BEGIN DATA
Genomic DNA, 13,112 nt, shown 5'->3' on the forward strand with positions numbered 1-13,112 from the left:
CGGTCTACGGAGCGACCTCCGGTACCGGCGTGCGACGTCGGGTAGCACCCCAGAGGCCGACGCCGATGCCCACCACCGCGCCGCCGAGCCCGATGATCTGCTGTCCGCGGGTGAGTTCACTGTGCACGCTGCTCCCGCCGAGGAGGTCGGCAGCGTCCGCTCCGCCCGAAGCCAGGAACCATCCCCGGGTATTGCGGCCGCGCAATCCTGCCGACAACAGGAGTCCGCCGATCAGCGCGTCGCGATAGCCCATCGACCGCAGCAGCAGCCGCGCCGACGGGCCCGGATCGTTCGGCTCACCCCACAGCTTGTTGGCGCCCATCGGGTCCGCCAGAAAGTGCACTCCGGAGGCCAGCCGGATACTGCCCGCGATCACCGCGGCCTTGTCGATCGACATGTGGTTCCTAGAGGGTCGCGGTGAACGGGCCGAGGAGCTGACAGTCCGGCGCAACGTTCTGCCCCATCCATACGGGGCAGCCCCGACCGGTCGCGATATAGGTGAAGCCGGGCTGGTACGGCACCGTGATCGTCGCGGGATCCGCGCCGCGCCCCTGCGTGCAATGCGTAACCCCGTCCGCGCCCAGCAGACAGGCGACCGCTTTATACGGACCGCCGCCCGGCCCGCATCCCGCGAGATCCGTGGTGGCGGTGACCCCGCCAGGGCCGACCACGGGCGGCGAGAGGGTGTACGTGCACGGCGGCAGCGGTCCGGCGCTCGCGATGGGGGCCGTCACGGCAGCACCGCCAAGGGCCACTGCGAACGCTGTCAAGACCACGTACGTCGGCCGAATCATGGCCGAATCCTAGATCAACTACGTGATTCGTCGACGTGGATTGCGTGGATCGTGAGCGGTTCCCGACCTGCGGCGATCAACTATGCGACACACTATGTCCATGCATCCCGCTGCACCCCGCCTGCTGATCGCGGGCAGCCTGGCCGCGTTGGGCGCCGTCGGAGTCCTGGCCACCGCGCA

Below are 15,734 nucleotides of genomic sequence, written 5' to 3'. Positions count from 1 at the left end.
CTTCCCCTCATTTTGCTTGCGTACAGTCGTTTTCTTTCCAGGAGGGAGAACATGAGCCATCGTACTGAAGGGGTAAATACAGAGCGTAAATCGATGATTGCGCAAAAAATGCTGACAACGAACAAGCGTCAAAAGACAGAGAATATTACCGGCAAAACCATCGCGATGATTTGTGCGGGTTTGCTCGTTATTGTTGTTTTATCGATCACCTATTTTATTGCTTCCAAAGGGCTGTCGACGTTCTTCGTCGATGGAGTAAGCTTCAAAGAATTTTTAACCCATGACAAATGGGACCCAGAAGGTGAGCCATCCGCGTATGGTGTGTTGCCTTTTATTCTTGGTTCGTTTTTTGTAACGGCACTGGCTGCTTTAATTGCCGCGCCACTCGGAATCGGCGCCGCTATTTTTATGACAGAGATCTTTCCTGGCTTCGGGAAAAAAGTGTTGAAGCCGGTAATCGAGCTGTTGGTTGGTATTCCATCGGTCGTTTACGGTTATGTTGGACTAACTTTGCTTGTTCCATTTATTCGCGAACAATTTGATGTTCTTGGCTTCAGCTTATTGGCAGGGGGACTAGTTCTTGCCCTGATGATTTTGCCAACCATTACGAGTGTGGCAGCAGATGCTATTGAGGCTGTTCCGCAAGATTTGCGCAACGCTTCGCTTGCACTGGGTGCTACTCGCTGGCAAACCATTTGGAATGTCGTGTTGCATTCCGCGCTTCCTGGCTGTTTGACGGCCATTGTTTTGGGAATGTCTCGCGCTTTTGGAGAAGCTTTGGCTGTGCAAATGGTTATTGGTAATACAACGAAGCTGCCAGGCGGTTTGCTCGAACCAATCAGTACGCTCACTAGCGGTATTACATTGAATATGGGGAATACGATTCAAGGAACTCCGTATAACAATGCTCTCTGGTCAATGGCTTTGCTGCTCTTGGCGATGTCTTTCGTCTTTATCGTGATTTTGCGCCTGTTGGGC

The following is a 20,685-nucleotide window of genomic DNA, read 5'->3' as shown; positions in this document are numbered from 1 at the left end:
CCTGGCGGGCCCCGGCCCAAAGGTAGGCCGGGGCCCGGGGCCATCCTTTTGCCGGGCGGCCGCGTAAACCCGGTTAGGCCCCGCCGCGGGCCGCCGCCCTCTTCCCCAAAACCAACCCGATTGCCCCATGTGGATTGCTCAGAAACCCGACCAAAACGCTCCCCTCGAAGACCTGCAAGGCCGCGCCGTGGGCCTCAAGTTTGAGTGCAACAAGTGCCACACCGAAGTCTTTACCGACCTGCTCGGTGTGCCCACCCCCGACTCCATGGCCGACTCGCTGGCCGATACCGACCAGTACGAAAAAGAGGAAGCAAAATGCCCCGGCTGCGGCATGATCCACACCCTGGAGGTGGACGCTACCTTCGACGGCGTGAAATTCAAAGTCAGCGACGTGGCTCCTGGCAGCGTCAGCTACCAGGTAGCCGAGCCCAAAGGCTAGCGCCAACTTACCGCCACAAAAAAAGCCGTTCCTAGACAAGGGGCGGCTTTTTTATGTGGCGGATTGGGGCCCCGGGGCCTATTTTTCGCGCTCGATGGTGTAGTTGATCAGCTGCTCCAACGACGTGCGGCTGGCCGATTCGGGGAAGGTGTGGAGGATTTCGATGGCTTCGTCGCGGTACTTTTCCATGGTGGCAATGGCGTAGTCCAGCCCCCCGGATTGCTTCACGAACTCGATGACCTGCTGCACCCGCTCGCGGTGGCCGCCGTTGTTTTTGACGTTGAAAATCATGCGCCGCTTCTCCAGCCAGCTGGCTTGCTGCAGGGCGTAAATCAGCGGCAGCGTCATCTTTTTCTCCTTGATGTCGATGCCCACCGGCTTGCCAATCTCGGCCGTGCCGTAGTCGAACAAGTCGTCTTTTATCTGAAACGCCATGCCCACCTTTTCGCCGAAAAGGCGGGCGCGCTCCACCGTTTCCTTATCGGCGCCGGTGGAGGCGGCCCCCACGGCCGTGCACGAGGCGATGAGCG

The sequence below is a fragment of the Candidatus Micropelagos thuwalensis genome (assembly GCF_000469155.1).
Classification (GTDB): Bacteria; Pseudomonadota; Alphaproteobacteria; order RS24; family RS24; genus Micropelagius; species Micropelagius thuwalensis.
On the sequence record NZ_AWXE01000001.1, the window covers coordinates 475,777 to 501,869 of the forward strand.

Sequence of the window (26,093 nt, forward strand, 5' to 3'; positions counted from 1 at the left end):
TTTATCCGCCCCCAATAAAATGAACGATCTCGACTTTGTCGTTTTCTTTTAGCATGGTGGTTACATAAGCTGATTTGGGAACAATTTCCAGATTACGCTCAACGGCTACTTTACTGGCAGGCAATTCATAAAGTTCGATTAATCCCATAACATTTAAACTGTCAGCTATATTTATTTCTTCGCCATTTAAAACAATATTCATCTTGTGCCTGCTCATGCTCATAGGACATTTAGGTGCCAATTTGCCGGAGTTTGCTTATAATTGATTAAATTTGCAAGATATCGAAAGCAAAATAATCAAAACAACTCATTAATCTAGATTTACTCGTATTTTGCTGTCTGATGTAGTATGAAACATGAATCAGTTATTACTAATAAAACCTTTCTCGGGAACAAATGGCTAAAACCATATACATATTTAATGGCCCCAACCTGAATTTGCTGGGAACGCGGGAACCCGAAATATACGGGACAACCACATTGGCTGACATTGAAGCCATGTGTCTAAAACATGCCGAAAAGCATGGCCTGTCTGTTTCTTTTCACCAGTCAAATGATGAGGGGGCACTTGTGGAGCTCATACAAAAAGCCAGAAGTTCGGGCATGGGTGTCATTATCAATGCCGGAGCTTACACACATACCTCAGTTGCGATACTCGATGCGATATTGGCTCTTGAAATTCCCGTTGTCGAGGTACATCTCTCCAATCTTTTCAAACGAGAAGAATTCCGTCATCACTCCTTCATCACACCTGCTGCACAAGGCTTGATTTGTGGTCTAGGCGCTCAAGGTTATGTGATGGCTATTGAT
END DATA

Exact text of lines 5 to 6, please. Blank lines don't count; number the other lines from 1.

The following is a 20,685-nucleotide window of genomic DNA, read 5'->3' as shown; positions in this document are numbered from 1 at the left end:
CCTGGCGGGCCCCGGCCCAAAGGTAGGCCGGGGCCCGGGGCCATCCTTTTGCCGGGCGGCCGCGTAAACCCGGTTAGGCCCCGCCGCGGGCCGCCGCCCTCTTCCCCAAAACCAACCCGATTGCCCCATGTGGATTGCTCAGAAACCCGACCAAAACGCTCCCCTCGAAGACCTGCAAGGCCGCGCCGTGGGCCTCAAGTTTGAGTGCAACAAGTGCCACACCGAAGTCTTTACCGACCTGCTCGGTGTGCCCACCCCCGACTCCATGGCCGACTCGCTGGCCGATACCGACCAGTACGAAAAAGAGGAAGCAAAATGCCCCGGCTGCGGCATGATCCACACCCTGGAGGTGGACGCTACCTTCGACGGCGTGAAATTCAAAGTCAGCGACGTGGCTCCTGGCAGCGTCAGCTACCAGGTAGCCGAGCCCAAAGGCTAGCGCCAACTTACCGCCACAAAAAAAGCCGTTCCTAGACAAGGGGCGGCTTTTTTATGTGGCGGATTGGGGCCCCGGGGCCTATTTTTCGCGCTCGATGGTGTAGTTGATCAGCTGCTCCAACGACGTGCGGCTGGCCGATTCGGGGAAGGTGTGGAGGATTTCGATGGCTTCGTCGCGGTACTTTTCCATGGTGGCAATGGCGTAGTCCAGCCCCCCGGATTGCTTCACGAACTCGATGACCTGCTGCACCCGCTCGCGGTGGCCGCCGTTGTTTTTGACGTTGAAAATCATGCGCCGCTTCTCCAGCCAGCTGGCTTGCTGCAGGGCGTAAATCAGCGGCAGCGTCATCTTTTTCTCCTTGATGTCGATGCCCACCGGCTTGCCAATCTCGGCCGTGCCGTAGTCGAACAAGTCGTCTTTTATCTGAAACGCCATGCCCACCTTTTCGCCGAAAAGGCGGGCGCGCTCCACCGTTTCCTTATCGGCGCCGGTGGAGGCGGCCCCCACGGCCGTGCACGAGGCGATGAGCG